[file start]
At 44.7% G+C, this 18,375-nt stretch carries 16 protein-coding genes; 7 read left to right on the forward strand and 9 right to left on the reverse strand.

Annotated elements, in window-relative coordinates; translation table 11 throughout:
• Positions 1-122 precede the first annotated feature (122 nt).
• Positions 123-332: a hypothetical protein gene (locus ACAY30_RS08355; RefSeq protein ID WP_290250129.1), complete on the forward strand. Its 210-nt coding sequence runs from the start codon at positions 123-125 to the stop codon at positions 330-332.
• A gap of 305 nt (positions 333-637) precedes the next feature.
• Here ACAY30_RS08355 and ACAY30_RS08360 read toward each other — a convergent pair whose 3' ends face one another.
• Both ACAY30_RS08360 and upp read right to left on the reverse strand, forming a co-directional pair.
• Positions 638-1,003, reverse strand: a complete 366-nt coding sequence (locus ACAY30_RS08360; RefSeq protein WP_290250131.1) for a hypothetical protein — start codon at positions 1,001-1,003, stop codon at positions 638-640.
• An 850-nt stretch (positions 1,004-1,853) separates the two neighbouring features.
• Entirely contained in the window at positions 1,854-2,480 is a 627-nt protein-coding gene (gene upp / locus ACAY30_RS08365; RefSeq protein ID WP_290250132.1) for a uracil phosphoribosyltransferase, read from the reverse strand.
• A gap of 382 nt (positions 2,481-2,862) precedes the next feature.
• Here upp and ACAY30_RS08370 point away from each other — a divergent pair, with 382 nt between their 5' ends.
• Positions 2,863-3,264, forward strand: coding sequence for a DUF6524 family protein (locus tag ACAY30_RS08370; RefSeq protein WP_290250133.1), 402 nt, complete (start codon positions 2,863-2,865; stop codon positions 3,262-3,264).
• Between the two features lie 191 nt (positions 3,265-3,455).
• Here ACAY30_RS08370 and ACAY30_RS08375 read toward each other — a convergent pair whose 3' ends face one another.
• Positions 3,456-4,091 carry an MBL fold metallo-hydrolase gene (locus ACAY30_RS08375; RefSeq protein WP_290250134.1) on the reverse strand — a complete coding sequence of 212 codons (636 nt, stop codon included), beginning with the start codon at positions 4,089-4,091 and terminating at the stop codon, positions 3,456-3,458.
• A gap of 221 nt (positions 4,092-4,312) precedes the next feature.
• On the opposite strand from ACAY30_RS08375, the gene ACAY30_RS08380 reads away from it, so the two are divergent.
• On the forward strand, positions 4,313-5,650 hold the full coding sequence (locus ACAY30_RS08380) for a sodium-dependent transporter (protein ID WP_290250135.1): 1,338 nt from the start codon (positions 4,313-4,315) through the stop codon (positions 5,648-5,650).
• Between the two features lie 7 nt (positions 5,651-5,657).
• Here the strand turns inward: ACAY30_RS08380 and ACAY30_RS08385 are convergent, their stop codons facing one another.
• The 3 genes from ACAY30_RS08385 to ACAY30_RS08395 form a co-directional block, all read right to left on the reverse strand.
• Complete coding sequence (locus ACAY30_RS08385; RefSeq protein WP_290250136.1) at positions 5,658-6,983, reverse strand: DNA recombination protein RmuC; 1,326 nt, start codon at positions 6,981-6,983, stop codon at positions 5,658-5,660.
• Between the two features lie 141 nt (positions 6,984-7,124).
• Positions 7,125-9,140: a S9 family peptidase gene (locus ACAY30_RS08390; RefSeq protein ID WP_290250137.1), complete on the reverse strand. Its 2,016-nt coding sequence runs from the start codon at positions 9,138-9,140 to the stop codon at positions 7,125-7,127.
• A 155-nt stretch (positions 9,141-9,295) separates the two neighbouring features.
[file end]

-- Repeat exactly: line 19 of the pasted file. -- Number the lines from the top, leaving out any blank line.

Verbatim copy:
• On the forward strand, positions 4,313-5,650 hold the full coding sequence (locus ACAY30_RS08380) for a sodium-dependent transporter (protein ID WP_290250135.1): 1,338 nt from the start codon (positions 4,313-4,315) through the stop codon (positions 5,648-5,650).